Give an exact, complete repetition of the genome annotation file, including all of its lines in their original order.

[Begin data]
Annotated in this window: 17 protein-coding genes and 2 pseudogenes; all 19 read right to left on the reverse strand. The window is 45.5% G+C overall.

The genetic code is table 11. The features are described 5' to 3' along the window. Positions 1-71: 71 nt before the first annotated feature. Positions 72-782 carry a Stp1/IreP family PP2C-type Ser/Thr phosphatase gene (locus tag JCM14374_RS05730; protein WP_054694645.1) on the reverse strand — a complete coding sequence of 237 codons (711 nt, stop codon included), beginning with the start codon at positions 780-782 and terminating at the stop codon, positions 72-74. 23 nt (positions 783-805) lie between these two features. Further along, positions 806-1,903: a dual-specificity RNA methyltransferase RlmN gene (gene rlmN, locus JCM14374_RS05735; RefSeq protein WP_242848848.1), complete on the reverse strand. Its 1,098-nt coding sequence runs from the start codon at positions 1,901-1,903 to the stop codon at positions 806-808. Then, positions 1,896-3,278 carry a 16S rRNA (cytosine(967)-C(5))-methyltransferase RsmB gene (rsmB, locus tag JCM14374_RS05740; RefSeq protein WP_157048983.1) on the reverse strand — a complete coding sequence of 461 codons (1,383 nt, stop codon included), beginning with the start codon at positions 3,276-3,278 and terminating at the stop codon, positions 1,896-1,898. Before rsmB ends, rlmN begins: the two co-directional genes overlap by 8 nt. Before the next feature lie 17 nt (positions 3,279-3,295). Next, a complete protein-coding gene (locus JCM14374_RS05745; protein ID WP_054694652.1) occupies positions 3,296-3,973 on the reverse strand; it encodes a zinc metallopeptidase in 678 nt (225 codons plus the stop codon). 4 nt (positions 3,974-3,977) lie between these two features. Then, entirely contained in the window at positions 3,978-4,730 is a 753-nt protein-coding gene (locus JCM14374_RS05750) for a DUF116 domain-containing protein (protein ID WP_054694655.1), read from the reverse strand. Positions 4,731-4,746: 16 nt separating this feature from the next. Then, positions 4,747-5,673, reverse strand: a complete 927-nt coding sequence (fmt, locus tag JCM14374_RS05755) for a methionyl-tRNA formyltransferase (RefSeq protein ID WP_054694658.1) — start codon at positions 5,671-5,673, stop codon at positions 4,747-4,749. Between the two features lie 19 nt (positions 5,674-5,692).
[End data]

Annotated in this window: 17 protein-coding genes and 2 pseudogenes; all 19 read right to left on the reverse strand. The window is 45.5% G+C overall.

The genetic code is table 11. The features are described 5' to 3' along the window. Positions 1-71: 71 nt before the first annotated feature. Positions 72-782 carry a Stp1/IreP family PP2C-type Ser/Thr phosphatase gene (locus tag JCM14374_RS05730; protein WP_054694645.1) on the reverse strand — a complete coding sequence of 237 codons (711 nt, stop codon included), beginning with the start codon at positions 780-782 and terminating at the stop codon, positions 72-74. 23 nt (positions 783-805) lie between these two features. Further along, positions 806-1,903: a dual-specificity RNA methyltransferase RlmN gene (gene rlmN, locus JCM14374_RS05735; RefSeq protein WP_242848848.1), complete on the reverse strand. Its 1,098-nt coding sequence runs from the start codon at positions 1,901-1,903 to the stop codon at positions 806-808. Then, positions 1,896-3,278 carry a 16S rRNA (cytosine(967)-C(5))-methyltransferase RsmB gene (rsmB, locus tag JCM14374_RS05740; RefSeq protein WP_157048983.1) on the reverse strand — a complete coding sequence of 461 codons (1,383 nt, stop codon included), beginning with the start codon at positions 3,276-3,278 and terminating at the stop codon, positions 1,896-1,898. Before rsmB ends, rlmN begins: the two co-directional genes overlap by 8 nt. Before the next feature lie 17 nt (positions 3,279-3,295). Next, a complete protein-coding gene (locus JCM14374_RS05745; protein ID WP_054694652.1) occupies positions 3,296-3,973 on the reverse strand; it encodes a zinc metallopeptidase in 678 nt (225 codons plus the stop codon). 4 nt (positions 3,974-3,977) lie between these two features. Then, entirely contained in the window at positions 3,978-4,730 is a 753-nt protein-coding gene (locus JCM14374_RS05750) for a DUF116 domain-containing protein (protein ID WP_054694655.1), read from the reverse strand. Positions 4,731-4,746: 16 nt separating this feature from the next. Then, positions 4,747-5,673, reverse strand: a complete 927-nt coding sequence (fmt, locus tag JCM14374_RS05755) for a methionyl-tRNA formyltransferase (RefSeq protein ID WP_054694658.1) — start codon at positions 5,671-5,673, stop codon at positions 4,747-4,749. Between the two features lie 19 nt (positions 5,674-5,692).